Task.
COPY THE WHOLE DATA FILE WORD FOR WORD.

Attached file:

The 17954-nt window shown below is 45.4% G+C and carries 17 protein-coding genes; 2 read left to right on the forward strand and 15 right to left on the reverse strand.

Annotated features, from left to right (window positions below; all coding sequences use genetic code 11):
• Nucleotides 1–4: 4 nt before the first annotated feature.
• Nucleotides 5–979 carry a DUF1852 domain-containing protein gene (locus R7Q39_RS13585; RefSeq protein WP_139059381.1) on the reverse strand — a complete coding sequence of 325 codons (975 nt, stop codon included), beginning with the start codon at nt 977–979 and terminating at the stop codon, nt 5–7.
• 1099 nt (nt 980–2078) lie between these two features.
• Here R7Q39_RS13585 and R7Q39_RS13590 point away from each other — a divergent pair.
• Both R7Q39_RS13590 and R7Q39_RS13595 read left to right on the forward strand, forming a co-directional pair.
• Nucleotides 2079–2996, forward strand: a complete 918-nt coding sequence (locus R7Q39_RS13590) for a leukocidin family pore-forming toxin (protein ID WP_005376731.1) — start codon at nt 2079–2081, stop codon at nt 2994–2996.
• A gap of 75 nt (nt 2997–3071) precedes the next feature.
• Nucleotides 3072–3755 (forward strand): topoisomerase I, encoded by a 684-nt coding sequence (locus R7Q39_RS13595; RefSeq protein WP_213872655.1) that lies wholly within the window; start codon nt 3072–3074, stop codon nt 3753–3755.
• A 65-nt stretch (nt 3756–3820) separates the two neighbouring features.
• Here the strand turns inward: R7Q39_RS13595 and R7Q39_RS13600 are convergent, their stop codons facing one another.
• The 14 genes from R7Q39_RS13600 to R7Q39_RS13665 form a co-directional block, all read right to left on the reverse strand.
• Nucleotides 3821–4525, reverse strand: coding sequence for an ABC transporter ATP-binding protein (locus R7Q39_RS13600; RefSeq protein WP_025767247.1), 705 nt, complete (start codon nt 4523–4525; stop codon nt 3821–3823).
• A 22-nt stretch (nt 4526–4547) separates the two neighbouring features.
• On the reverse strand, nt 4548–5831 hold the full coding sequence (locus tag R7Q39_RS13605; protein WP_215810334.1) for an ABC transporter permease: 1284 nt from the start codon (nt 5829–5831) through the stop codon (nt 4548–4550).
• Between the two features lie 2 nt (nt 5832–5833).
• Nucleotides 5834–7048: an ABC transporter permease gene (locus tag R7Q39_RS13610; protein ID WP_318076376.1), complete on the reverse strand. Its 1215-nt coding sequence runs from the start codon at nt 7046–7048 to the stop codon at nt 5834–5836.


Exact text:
The 17954-nt window shown below is 45.4% G+C and carries 17 protein-coding genes; 2 read left to right on the forward strand and 15 right to left on the reverse strand.

Annotated features, from left to right (window positions below; all coding sequences use genetic code 11):
• Nucleotides 1–4: 4 nt before the first annotated feature.
• Nucleotides 5–979 carry a DUF1852 domain-containing protein gene (locus R7Q39_RS13585; RefSeq protein WP_139059381.1) on the reverse strand — a complete coding sequence of 325 codons (975 nt, stop codon included), beginning with the start codon at nt 977–979 and terminating at the stop codon, nt 5–7.
• 1099 nt (nt 980–2078) lie between these two features.
• Here R7Q39_RS13585 and R7Q39_RS13590 point away from each other — a divergent pair.
• Both R7Q39_RS13590 and R7Q39_RS13595 read left to right on the forward strand, forming a co-directional pair.
• Nucleotides 2079–2996, forward strand: a complete 918-nt coding sequence (locus R7Q39_RS13590) for a leukocidin family pore-forming toxin (protein ID WP_005376731.1) — start codon at nt 2079–2081, stop codon at nt 2994–2996.
• A gap of 75 nt (nt 2997–3071) precedes the next feature.
• Nucleotides 3072–3755 (forward strand): topoisomerase I, encoded by a 684-nt coding sequence (locus R7Q39_RS13595; RefSeq protein WP_213872655.1) that lies wholly within the window; start codon nt 3072–3074, stop codon nt 3753–3755.
• A 65-nt stretch (nt 3756–3820) separates the two neighbouring features.
• Here the strand turns inward: R7Q39_RS13595 and R7Q39_RS13600 are convergent, their stop codons facing one another.
• The 14 genes from R7Q39_RS13600 to R7Q39_RS13665 form a co-directional block, all read right to left on the reverse strand.
• Nucleotides 3821–4525, reverse strand: coding sequence for an ABC transporter ATP-binding protein (locus R7Q39_RS13600; RefSeq protein WP_025767247.1), 705 nt, complete (start codon nt 4523–4525; stop codon nt 3821–3823).
• A 22-nt stretch (nt 4526–4547) separates the two neighbouring features.
• On the reverse strand, nt 4548–5831 hold the full coding sequence (locus tag R7Q39_RS13605; protein WP_215810334.1) for an ABC transporter permease: 1284 nt from the start codon (nt 5829–5831) through the stop codon (nt 4548–4550).
• Between the two features lie 2 nt (nt 5832–5833).
• Nucleotides 5834–7048: an ABC transporter permease gene (locus tag R7Q39_RS13610; protein ID WP_318076376.1), complete on the reverse strand. Its 1215-nt coding sequence runs from the start codon at nt 7046–7048 to the stop codon at nt 5834–5836.